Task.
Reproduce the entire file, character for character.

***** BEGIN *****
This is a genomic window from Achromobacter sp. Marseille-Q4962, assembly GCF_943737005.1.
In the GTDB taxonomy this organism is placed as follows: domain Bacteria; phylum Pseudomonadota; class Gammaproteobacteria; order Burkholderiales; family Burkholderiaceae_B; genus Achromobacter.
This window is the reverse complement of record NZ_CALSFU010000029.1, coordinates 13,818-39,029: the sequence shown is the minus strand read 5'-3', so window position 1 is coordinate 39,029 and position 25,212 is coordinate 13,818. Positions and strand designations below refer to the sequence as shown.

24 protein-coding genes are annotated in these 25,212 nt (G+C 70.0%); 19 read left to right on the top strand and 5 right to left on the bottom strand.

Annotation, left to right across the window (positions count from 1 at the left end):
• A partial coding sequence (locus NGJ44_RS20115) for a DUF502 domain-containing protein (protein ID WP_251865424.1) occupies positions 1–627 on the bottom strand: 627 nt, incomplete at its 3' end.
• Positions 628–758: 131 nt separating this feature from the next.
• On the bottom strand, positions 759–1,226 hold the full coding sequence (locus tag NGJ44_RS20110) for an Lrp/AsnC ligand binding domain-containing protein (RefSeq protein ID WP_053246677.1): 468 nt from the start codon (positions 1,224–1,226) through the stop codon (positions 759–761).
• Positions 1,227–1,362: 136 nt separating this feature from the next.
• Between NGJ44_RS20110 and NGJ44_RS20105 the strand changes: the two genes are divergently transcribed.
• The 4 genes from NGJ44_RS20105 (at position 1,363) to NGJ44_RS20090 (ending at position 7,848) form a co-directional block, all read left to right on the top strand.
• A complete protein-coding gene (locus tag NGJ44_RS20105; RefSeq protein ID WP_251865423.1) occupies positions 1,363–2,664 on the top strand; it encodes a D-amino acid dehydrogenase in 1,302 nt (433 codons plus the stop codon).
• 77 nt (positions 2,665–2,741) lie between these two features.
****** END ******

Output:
This is a genomic window from Achromobacter sp. Marseille-Q4962, assembly GCF_943737005.1.
In the GTDB taxonomy this organism is placed as follows: domain Bacteria; phylum Pseudomonadota; class Gammaproteobacteria; order Burkholderiales; family Burkholderiaceae_B; genus Achromobacter.
This window is the reverse complement of record NZ_CALSFU010000029.1, coordinates 13,818-39,029: the sequence shown is the minus strand read 5'-3', so window position 1 is coordinate 39,029 and position 25,212 is coordinate 13,818. Positions and strand designations below refer to the sequence as shown.

24 protein-coding genes are annotated in these 25,212 nt (G+C 70.0%); 19 read left to right on the top strand and 5 right to left on the bottom strand.

Annotation, left to right across the window (positions count from 1 at the left end):
• A partial coding sequence (locus NGJ44_RS20115) for a DUF502 domain-containing protein (protein ID WP_251865424.1) occupies positions 1–627 on the bottom strand: 627 nt, incomplete at its 3' end.
• Positions 628–758: 131 nt separating this feature from the next.
• On the bottom strand, positions 759–1,226 hold the full coding sequence (locus tag NGJ44_RS20110) for an Lrp/AsnC ligand binding domain-containing protein (RefSeq protein ID WP_053246677.1): 468 nt from the start codon (positions 1,224–1,226) through the stop codon (positions 759–761).
• Positions 1,227–1,362: 136 nt separating this feature from the next.
• Between NGJ44_RS20110 and NGJ44_RS20105 the strand changes: the two genes are divergently transcribed.
• The 4 genes from NGJ44_RS20105 (at position 1,363) to NGJ44_RS20090 (ending at position 7,848) form a co-directional block, all read left to right on the top strand.
• A complete protein-coding gene (locus tag NGJ44_RS20105; RefSeq protein ID WP_251865423.1) occupies positions 1,363–2,664 on the top strand; it encodes a D-amino acid dehydrogenase in 1,302 nt (433 codons plus the stop codon).
• 77 nt (positions 2,665–2,741) lie between these two features.